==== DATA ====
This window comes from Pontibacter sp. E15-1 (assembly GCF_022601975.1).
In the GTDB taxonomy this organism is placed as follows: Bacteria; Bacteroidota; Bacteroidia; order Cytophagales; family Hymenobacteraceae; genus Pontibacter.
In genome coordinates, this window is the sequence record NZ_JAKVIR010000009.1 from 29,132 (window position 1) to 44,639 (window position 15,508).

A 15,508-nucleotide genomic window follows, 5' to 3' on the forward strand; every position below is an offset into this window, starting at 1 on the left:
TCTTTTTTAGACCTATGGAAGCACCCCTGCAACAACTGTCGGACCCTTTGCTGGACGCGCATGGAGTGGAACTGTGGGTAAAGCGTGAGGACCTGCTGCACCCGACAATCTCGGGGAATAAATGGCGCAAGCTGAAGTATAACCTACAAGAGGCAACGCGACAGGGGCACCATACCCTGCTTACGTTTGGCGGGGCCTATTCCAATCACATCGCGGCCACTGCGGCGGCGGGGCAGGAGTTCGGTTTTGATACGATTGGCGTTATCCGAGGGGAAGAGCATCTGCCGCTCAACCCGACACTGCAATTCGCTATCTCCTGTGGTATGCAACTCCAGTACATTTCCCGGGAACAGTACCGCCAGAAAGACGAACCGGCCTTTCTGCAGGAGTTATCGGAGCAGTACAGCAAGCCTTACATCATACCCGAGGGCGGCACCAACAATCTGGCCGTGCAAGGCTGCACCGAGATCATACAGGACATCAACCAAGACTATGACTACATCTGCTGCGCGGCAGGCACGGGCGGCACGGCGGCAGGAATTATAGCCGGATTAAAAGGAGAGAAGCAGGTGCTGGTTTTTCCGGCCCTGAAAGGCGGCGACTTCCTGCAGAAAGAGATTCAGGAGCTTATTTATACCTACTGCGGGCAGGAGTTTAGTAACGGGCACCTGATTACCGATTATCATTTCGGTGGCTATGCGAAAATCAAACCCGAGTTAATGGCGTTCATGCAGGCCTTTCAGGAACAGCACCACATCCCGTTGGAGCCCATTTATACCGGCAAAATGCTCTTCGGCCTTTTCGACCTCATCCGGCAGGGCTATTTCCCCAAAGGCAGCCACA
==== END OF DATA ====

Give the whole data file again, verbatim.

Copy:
This window comes from Pontibacter sp. E15-1 (assembly GCF_022601975.1).
In the GTDB taxonomy this organism is placed as follows: Bacteria; Bacteroidota; Bacteroidia; order Cytophagales; family Hymenobacteraceae; genus Pontibacter.
In genome coordinates, this window is the sequence record NZ_JAKVIR010000009.1 from 29,132 (window position 1) to 44,639 (window position 15,508).

A 15,508-nucleotide genomic window follows, 5' to 3' on the forward strand; every position below is an offset into this window, starting at 1 on the left:
TCTTTTTTAGACCTATGGAAGCACCCCTGCAACAACTGTCGGACCCTTTGCTGGACGCGCATGGAGTGGAACTGTGGGTAAAGCGTGAGGACCTGCTGCACCCGACAATCTCGGGGAATAAATGGCGCAAGCTGAAGTATAACCTACAAGAGGCAACGCGACAGGGGCACCATACCCTGCTTACGTTTGGCGGGGCCTATTCCAATCACATCGCGGCCACTGCGGCGGCGGGGCAGGAGTTCGGTTTTGATACGATTGGCGTTATCCGAGGGGAAGAGCATCTGCCGCTCAACCCGACACTGCAATTCGCTATCTCCTGTGGTATGCAACTCCAGTACATTTCCCGGGAACAGTACCGCCAGAAAGACGAACCGGCCTTTCTGCAGGAGTTATCGGAGCAGTACAGCAAGCCTTACATCATACCCGAGGGCGGCACCAACAATCTGGCCGTGCAAGGCTGCACCGAGATCATACAGGACATCAACCAAGACTATGACTACATCTGCTGCGCGGCAGGCACGGGCGGCACGGCGGCAGGAATTATAGCCGGATTAAAAGGAGAGAAGCAGGTGCTGGTTTTTCCGGCCCTGAAAGGCGGCGACTTCCTGCAGAAAGAGATTCAGGAGCTTATTTATACCTACTGCGGGCAGGAGTTTAGTAACGGGCACCTGATTACCGATTATCATTTCGGTGGCTATGCGAAAATCAAACCCGAGTTAATGGCGTTCATGCAGGCCTTTCAGGAACAGCACCACATCCCGTTGGAGCCCATTTATACCGGCAAAATGCTCTTCGGCCTTTTCGACCTCATCCGGCAGGGCTATTTCCCCAAAGGCAGCCACA